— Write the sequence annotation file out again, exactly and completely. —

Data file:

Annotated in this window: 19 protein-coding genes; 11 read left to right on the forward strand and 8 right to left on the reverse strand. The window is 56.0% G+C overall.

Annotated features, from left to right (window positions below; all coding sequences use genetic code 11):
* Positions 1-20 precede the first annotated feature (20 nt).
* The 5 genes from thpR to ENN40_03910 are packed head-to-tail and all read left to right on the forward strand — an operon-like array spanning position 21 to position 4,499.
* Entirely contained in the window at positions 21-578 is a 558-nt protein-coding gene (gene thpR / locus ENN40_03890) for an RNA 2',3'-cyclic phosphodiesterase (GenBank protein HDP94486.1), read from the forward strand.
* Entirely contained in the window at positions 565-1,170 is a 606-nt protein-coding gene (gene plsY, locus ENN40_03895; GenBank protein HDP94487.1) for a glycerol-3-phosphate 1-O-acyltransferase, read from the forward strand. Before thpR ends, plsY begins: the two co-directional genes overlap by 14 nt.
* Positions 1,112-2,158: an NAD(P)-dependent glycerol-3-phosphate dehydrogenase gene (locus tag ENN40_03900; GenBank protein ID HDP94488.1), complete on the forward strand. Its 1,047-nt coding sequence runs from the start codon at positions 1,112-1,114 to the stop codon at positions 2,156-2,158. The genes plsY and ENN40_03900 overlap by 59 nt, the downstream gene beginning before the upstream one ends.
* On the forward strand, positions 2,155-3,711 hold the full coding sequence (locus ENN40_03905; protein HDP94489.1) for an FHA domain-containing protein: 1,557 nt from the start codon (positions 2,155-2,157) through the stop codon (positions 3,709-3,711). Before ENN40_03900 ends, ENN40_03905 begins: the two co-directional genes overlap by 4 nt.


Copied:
Annotated in this window: 19 protein-coding genes; 11 read left to right on the forward strand and 8 right to left on the reverse strand. The window is 56.0% G+C overall.

Annotated features, from left to right (window positions below; all coding sequences use genetic code 11):
* Positions 1-20 precede the first annotated feature (20 nt).
* The 5 genes from thpR to ENN40_03910 are packed head-to-tail and all read left to right on the forward strand — an operon-like array spanning position 21 to position 4,499.
* Entirely contained in the window at positions 21-578 is a 558-nt protein-coding gene (gene thpR / locus ENN40_03890) for an RNA 2',3'-cyclic phosphodiesterase (GenBank protein HDP94486.1), read from the forward strand.
* Entirely contained in the window at positions 565-1,170 is a 606-nt protein-coding gene (gene plsY, locus ENN40_03895; GenBank protein HDP94487.1) for a glycerol-3-phosphate 1-O-acyltransferase, read from the forward strand. Before thpR ends, plsY begins: the two co-directional genes overlap by 14 nt.
* Positions 1,112-2,158: an NAD(P)-dependent glycerol-3-phosphate dehydrogenase gene (locus tag ENN40_03900; GenBank protein ID HDP94488.1), complete on the forward strand. Its 1,047-nt coding sequence runs from the start codon at positions 1,112-1,114 to the stop codon at positions 2,156-2,158. The genes plsY and ENN40_03900 overlap by 59 nt, the downstream gene beginning before the upstream one ends.
* On the forward strand, positions 2,155-3,711 hold the full coding sequence (locus ENN40_03905; protein HDP94489.1) for an FHA domain-containing protein: 1,557 nt from the start codon (positions 2,155-2,157) through the stop codon (positions 3,709-3,711). Before ENN40_03900 ends, ENN40_03905 begins: the two co-directional genes overlap by 4 nt.